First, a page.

Tuesday, March 24, 2009

Windsor or Mountbatten-Windsor

There appears to be some confusion over who is a Windsor or who is a Mountbatten-Windsor. That's understandable. In 1917, when George V changed the name of the house from Saxe-Coburg and Goth to Windsor, and limited the HRH and the title Prince or Princess to the children of the sovereign and the grandchildren of the sovereign in the male line, the family name Windsor would be used for those male line descendants who are not titled. Thus, HH Prince Alistair of Connaught lost his princely title. As his mother was a peeress in her own right (Duchess of Fife), little Alistair was styled by the dukedom's secondary title, Earl of Macduff. He was also the heir to the Connaught dukedom, which he inherited in 1942, following the death of his grandfather, HRH The Duke of Connaught.
Alistair became the first non-royal duke of Connaught. He died in 1943, unmarried, in Ottawa, Canada. The Windsor surname would have been used by his children, particularly daughters and younger sons.
When Princess Elizabeth married Prince Philip, the wedding registration shows her name: Elizabeth Alexandra Mary Windsor. When she became queen, she announced that the House and the Family name would remain Windsor. But in 1960, she issued a new Letters Patent that stated the House name would remain Windsor, but the family name -- for those who would need a surname --would be Mountbatten-Windsor. This applied to her descendants only. Thus, the male line descendants of George V would continue to have the surname Windsor. When the Duchess of Kent gave birth to a son, George, in 1962, the little boy was styled with the courtesy title Earl of St. Andrews, so the first instance to see Windsor as a surname was in 1964 when the Duchess of Kent gave birth to a daughter, Lady Helen Windsor. The Windsor name will continue through the male line descendants of the Dukes of Gloucester and Kent.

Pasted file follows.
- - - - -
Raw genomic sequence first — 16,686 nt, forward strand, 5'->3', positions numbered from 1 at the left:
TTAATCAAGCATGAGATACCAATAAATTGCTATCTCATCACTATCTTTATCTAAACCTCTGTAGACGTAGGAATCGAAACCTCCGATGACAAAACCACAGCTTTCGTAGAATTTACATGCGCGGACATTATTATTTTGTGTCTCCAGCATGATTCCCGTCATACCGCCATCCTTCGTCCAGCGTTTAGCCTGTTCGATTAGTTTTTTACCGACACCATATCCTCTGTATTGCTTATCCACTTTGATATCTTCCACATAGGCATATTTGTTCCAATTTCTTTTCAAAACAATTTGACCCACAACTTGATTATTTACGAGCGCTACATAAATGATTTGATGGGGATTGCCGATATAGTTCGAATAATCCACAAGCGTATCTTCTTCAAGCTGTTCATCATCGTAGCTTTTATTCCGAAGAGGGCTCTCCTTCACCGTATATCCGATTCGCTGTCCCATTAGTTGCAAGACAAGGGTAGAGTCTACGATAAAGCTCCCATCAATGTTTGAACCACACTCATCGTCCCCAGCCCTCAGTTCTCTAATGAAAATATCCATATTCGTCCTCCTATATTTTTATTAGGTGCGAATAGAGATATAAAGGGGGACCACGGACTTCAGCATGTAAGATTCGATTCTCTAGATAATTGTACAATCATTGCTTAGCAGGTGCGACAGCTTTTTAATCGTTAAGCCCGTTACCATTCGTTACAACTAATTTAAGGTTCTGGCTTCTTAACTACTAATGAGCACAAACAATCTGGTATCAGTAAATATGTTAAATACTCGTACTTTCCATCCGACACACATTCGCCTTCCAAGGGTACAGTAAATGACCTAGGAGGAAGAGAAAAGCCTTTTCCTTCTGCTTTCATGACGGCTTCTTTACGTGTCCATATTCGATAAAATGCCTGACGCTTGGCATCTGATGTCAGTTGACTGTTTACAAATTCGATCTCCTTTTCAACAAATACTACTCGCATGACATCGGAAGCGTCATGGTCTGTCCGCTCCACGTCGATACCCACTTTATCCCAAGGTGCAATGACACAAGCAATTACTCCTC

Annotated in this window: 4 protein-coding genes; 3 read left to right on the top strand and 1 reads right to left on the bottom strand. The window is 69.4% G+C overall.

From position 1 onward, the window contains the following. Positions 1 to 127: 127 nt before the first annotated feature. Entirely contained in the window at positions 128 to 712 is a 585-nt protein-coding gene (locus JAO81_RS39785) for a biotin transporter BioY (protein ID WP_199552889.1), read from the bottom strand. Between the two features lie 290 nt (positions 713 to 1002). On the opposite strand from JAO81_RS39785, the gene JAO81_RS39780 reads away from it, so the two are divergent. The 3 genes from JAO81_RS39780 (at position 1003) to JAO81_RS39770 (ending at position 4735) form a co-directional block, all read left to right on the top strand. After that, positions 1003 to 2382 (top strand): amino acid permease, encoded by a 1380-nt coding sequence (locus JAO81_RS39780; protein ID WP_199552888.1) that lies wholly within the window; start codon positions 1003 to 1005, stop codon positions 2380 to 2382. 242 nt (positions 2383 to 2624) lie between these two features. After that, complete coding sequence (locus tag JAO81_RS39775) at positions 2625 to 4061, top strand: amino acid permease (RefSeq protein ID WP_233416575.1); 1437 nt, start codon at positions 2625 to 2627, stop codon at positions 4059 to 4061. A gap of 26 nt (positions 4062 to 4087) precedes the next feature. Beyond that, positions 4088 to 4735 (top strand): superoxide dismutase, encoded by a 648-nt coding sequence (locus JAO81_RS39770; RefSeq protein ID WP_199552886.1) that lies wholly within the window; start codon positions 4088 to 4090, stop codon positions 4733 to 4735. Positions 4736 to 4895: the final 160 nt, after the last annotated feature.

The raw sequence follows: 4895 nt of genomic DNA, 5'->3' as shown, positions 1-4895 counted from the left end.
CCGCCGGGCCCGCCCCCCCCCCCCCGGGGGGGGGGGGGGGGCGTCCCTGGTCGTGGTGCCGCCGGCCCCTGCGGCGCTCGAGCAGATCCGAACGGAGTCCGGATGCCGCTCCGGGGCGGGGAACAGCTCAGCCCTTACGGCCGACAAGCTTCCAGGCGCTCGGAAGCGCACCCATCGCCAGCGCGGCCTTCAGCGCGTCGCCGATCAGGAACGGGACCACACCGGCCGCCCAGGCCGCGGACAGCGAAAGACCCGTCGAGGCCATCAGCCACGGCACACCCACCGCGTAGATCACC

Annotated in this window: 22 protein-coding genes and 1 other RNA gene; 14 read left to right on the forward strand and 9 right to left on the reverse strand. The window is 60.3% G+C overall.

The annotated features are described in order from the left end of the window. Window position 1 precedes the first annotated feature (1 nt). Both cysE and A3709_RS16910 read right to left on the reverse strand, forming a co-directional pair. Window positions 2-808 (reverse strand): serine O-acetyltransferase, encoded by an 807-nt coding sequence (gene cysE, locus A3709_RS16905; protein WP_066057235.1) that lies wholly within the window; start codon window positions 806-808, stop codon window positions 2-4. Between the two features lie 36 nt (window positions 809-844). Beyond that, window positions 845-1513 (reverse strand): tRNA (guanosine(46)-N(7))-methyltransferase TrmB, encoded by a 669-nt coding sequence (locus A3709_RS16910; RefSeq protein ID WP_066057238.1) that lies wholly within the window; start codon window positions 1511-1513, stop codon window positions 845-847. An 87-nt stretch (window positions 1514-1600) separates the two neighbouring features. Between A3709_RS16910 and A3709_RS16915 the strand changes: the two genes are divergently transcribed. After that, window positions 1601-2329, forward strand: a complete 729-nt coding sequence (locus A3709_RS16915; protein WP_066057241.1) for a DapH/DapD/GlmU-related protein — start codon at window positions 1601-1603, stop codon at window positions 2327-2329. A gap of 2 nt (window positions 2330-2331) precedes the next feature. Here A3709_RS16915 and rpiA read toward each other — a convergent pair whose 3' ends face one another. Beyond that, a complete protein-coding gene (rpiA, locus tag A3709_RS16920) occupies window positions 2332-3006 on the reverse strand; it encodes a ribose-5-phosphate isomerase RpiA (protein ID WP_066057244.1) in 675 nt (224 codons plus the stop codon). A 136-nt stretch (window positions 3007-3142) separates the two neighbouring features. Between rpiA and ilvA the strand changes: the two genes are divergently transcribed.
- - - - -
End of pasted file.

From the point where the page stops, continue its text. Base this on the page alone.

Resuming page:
The Mountbatten-Windsor surname made its first official appearance in November 1973 when Princess Anne married Mark Phillips. The wedding registration shows her name as Anne Elizabeth Alice Louise Mountbatten-Windsor. The surname also appears on Andrew's and Edward's wedding registrations. The name was not used on the Prince of Wales' wedding registration.
When Prince Edward married Sophie Rhys-Jones in 1999, Buckingham Palace announced that their children would not be styled by the HRH or the title of Prince or Princess (in spite of the 1917 Letters Patent.) Edward was created Earl of Wessex and Viscount Severn. In November 2003, the Countess of Wessex gave birth to a daughter. Buckingham Palace announced that the baby would be named Louise Alice Elizabeth Mary Mountbatten-Windsor, but would be styled as The Lady Louise Windsor. The couple's son, James, who was born in December 2007, bears the courtesy title Viscount Severn. Buckingham Palace announced that his surname is Mountbatten-Windsor. His male line descendants will also use this surname.

1 comment:

Anonymous said...

Dear Marlene,

Thanks for this explanation. I have wondered whether other lines could also hyphenate the Windsor name, since the Queen has done so for her descendants.

By the way, the Duchess of Kent, rather than the Duchess of Windsor, gave birth to George, Earl of St. Andrews. :-)